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Underdown Surname Ancestry Results

Our indexes 1000-1999 include entries for the spelling 'underdown'. In the period you have requested, we have the following 127 records (displaying 111 to 120): 

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Clerks, sorters, telephonists, postmen and other workers in the General Post Office (1937)
The Civil Service Commission issued a monthly report listing certificates issued to civil servants of various grades on their initial appointment (whether after open competition, or without); assignments to higher grades; and transfers between departments. This is the report for July 1937: the sample scan is from the listing for post office clerks.

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Clerks, sorters, telephonists, postmen and other workers in the General Post Office
 (1937)
Inhabitants of Blackheath, Lee, Greenwich, Eltham and Mottingham (1937)
Kelly's Directory of Blackheath, Lee, Greenwich, Eltham &c. includes this directory of private residents, listed alphabetically by surname and christian name, with address, covering an area extending from the river Thames on the north to Mottingham and Grove Park on the south, and from Eltham on the east to Deptford Creek and Hither Green on the west. These abbreviations are used in the addresses: B, Blackheath; D, Deptford; E G, East Greenwich; G, Greenwich; L, Lee; and Lew, Lewisham.

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Inhabitants of Blackheath, Lee, Greenwich, Eltham and Mottingham
 (1937)
Chartered Electrical Engineers (A. M. I. E. E.) (1939)
The Institution of Electrical Engineers was founded in 1871 under the name of The Society of Telegraph Engineers, and incorporated by royal charter in 1921. The list of members, corrected to 1 September 1939, gives the names and addresses of the various grades of members. Members (M. I. E. E.) and Associate Members (A. M. I. E. E.) were entitled to describe themselves as Chartered Electrical Engineers. Then there are the Associates (Associate I. E. E.), Companions (Companion I. E. E.), Graduates (Graduate I. E. E.) and Students (Student I. E. E.). The names are given in bold, surname first; before each name is the year of attaining that grade; and for the higher grades the year of each lower grade is also given, e. g. (G. 1931).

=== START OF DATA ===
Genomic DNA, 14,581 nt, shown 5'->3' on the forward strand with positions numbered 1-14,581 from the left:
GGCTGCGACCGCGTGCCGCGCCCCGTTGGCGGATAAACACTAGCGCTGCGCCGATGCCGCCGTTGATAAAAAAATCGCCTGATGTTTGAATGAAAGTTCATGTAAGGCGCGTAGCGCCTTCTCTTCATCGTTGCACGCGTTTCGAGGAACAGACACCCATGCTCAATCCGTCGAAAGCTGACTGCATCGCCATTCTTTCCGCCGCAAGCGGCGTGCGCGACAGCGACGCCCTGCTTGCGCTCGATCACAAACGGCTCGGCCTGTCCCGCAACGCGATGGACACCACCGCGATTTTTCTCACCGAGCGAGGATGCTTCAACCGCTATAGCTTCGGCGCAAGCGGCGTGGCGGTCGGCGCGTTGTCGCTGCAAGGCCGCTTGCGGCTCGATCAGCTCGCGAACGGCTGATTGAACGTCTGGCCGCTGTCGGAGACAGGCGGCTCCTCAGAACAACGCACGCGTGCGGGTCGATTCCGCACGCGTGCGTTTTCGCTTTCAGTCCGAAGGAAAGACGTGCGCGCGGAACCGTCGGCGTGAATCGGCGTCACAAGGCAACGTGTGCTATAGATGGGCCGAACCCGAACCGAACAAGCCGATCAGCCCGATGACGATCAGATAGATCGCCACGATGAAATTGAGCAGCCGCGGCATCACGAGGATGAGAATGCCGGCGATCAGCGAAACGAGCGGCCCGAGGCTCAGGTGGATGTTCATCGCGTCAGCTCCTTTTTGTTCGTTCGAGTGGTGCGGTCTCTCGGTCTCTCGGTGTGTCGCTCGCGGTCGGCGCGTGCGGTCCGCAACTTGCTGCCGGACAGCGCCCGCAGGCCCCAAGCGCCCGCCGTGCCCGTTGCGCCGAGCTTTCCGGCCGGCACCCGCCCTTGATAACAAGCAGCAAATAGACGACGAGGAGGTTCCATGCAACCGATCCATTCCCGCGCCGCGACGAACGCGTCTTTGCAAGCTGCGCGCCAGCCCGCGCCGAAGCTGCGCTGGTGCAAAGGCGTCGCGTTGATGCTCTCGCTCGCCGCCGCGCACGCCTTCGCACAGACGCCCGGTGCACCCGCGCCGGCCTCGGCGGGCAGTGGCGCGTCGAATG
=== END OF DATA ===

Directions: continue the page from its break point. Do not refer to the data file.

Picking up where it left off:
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Chartered Electrical Engineers (A. M. I. E. E.)
 (1939)
London Telephone Subscribers (1939)
The London telephone directory lists subscribers alphabetically by surname and then by christian name or initials, with their postal address and telephone number. This is the L to Z directory issued in May 1939, but also contains some names from earlier in the alphabet, for instance in the separate section for midwives. The London telephone districts comprised not only the city centre, but also the very extensive suburbs in the Home Counties (Essex, Kent, Surrey and Middlesex).

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London Telephone Subscribers
 (1939)
Students of the Institution of Mechanical Engineers (S. I. Mech. E.) (1947)
The Institution of Mechanical Engineers, founded in 1847, was incorporated by royal charter in 1930. The list of members of 1 March 1947 gives the names (surname first) and addresses of the seven classes of member - Honorary Members (Hon. M. I. Mech. E.); Members (M. I. Mech. E.); Associate Members (A. M. I. Mech. E.); Companions (C. I. Mech. E.); Associates (A. I. Mech. E.); Graduates (G. I. Mech. E.); and Students (S. I. Mech. E.). The year of attaining qualification is given in the left-hand margin; in the higher grades the years of achieving the lower grades are also given, bracketed together. The crossed swords symbol indicates naval or military service during the Great War of 1914-1918; an italic b shows a member of the Benevolent Fund. (p) after a Graduate's or a Student's name indicates one who had passed the whole of the A. M. Examination or its recognized equivalent.

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Students of the Institution of Mechanical Engineers (S. I. Mech. E.)
 (1947)
Boys entering Sherborne School (1948)